4. 4. Last but by no means least, your body fat acts as an impressive energy depot, with around 100,000 calories available for yourbody, ifcalled upon.This, by comparison, dwarfs your quicker release carbohydratestores that limp in at a weak second place, providing around 1900 calories –about 24 hours worth. So, if you are wondering how Tom Hanks survived in Castaway, no, it wasn’t just the company of Wilson that kept him going but that unsung hero, fat.The positive roles offat in your body - such as supporting the digestion, absorption,and transportofyourfat-solubleessential vitamins A, D, E and K; and its secretion ofthe hormone, leptin,which acts as a ‘fat thermostat’ (or a ‘lipostat’) to regulateyour body habitus by effecting your hunger –indeed, do go on. However,it is time to tool-up and light the match…Fast food fats have the potential, when consumedin excess(Government daily recommendations are less than 20g for women and 30g for men of saturatedfats, and less than 5g trans-fats for both) to deliver both troublesome short-term problems and morealarming long-term repercussions to your health. After-all, every biteadds up, with a fast food burger packing about 10g ofsaturated fat, and a quarter ofyour recommended calorie intake for the day (and that’s before youfactor in the fries and fizzy drink!). So, let us consider your brain for a moment. Now although with a mass, attributing only 2%ofyour body’s total, your brain has a staggeringly disproportionatemetabolic demand,accounting for 25%ofyour total energy consumed. It needs this in order to allow youto make those smart business decisions, witty Facebook status updates, and think with clarity. “But you said fats haveloads ofenergy!” I hear you shout. Sadly, like a disappointed under-18 at a night-club,the fats just can’t get in;the interface between the brain and the blood stream being largely (but not entirely) impermeableto fat. Quite simply, your brain needs carbohydrates for fuel.To be honest though,a few dumb days are not your main concern. Instead it is the long-term risks ofa fast food, high-fat diet lifestyle that are more worrisome.Y ou only need to look around, or down at yourself, to see thatwe are an expanding society with over 64%ofadults in the UK overweight or obese. It goes without saying that this carries significant mortality and morbidity risks. Yes, I agree, this is a product not just ofa poor diet but ofchronic physical inactivity (and numerous other factors) –but that is a story for anotherday.Now before we move on,I want to clarify the two main types of fats in your body;youhave‘subcutaneous fat’ (some, admittedly morethan others), which consists of fat cells called adipocytes, deposited under your skin in an area called the hypodermis and gives us all our, well, unique shapes, paving the way for the colourful phraseslike ‘lovehandles’. Then, thereis your ‘visceral fat’ which surrounds yourorgans. Depression, osteoarthritis, gout and increased infection risks are all associatedwith excess fat consumption and weight gain. Although both carry their own set ofrisks,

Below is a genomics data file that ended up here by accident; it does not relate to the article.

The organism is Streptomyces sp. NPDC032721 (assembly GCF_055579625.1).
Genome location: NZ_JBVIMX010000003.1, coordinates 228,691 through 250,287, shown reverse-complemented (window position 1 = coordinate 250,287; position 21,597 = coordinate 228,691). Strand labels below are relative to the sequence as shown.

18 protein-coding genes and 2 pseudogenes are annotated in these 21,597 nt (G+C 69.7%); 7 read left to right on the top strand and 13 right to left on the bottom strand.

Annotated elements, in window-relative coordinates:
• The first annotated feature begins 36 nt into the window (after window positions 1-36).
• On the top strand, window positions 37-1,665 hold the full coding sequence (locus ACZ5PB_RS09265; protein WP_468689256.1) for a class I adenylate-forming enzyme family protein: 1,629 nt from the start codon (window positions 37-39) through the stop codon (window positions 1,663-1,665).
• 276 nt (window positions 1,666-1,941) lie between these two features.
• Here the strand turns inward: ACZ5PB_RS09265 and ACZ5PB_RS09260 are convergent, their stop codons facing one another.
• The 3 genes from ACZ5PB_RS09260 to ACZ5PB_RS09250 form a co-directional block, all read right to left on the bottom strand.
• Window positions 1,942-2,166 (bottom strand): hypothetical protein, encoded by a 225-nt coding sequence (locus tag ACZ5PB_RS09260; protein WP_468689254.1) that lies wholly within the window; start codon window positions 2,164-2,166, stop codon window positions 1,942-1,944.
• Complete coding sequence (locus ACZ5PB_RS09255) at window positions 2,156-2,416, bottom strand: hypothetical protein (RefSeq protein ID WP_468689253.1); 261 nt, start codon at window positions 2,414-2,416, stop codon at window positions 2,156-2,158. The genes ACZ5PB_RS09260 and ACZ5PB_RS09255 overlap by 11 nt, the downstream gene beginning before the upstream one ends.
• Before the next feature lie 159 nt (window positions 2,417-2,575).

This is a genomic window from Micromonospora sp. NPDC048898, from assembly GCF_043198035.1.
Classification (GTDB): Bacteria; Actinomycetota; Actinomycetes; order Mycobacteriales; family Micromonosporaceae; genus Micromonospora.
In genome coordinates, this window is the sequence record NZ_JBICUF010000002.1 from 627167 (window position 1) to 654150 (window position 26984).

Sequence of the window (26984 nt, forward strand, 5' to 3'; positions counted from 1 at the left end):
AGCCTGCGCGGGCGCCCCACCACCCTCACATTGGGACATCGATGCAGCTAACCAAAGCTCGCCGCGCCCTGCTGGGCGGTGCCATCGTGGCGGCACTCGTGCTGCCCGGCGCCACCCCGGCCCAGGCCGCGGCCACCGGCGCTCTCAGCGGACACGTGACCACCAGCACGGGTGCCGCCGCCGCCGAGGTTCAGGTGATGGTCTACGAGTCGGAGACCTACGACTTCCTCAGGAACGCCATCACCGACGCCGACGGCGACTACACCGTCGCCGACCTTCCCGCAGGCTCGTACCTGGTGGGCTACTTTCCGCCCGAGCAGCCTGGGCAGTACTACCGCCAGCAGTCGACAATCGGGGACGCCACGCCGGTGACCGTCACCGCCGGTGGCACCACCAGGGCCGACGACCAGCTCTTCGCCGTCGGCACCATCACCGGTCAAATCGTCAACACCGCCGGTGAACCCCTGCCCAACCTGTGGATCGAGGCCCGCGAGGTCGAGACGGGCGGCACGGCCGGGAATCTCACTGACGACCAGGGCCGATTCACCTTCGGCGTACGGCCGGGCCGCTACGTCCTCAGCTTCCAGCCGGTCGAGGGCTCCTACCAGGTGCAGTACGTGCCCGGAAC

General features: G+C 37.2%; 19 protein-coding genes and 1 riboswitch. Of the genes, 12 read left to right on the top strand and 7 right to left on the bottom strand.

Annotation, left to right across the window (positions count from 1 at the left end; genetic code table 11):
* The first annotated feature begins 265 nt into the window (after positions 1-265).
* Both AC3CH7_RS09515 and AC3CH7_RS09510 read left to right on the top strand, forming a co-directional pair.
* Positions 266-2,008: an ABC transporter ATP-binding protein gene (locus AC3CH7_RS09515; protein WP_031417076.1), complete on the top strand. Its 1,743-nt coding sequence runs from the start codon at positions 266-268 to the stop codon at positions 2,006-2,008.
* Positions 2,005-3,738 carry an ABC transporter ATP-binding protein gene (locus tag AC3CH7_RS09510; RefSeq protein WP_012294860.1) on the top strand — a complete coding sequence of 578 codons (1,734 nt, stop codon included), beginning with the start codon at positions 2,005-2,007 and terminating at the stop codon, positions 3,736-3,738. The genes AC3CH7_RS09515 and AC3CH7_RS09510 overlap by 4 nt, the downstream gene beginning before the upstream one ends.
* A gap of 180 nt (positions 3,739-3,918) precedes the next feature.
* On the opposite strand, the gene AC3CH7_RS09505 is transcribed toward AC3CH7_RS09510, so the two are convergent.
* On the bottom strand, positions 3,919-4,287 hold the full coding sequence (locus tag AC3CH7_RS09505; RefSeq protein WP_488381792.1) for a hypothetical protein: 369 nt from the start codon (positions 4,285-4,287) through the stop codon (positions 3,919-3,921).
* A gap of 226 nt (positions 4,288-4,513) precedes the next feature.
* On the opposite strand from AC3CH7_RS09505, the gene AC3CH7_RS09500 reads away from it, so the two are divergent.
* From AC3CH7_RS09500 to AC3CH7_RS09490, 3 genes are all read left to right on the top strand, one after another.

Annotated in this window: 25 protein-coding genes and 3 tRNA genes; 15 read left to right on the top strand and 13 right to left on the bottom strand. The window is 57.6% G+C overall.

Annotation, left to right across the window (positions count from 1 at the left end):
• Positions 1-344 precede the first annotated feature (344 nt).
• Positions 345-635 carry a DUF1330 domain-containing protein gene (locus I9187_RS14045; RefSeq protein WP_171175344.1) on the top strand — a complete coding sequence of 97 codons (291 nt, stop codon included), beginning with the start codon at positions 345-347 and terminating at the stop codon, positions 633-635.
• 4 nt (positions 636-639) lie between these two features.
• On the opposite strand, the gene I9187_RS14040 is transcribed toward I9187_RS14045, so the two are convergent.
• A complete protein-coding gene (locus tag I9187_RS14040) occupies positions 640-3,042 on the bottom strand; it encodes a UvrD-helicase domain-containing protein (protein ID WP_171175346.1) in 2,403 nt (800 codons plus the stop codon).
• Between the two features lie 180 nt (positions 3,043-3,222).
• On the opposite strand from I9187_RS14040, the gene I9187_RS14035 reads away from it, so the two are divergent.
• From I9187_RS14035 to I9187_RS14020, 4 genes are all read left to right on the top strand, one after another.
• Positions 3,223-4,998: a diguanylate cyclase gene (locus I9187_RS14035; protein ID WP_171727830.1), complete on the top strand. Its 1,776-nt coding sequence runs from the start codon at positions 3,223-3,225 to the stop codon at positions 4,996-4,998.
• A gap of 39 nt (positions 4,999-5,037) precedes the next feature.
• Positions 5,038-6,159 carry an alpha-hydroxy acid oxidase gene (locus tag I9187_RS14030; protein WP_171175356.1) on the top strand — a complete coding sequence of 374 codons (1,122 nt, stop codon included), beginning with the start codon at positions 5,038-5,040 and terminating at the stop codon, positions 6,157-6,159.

5. 5. when in chronic excess, visceral fat is by far more concerning both by its insidious existence and its consequences, so we shall focus on these. So let us start with the more serious ofthe two - visceral fat, the fat that is packed between ourorgans. Excessive consumption of fast foods will chronically elevatethe levels offats in your blood. Alongside this, the amount of‘bad’ cholesterol-carrying molecules,known as low density lipoproteins (LDL), also increases. This is bad news for you, as instead ofhelping to remove cholesterol from your body, the LDL carts it offto sites such as your liver and the walls ofyour blood vessels. The end result is that your bloodvessel walls develop fatty plaques, in process known as atherosclerosis, narrowing them over time. This elevates y our risk of interrupting blood supply to major organs like yourheartand brain, increasing the risk ofconditions like angina, myocardial infarctions (‘heart attacks’) and cerebro-vascular events (‘strokes’).Organs, particularly your livercan also become infiltrated with fat. This is a gradual process that may begin with a ‘fatty liver’ but progress, over a lifetime, to conditions more serious such as non-alcoholic steatohepatitis (NASH), causing inflammation and damage to your liver. Excess fat can further unremorsefully impair your body’s sensitivity ofperipheral tissues to insulin, causing type two diabetes.An excess offat in your diet may also endorse the ‘metabolic syndrome’, a collection ofconditions that includes hypertension (high blood pressure),diabetes, obesity, and hypercholesterolemia (high cholesterol), all present in one person. This can ultimately, as a result ofdysregulation in energy usageand storage, greatly increase the risk ofcardiovasculardisease.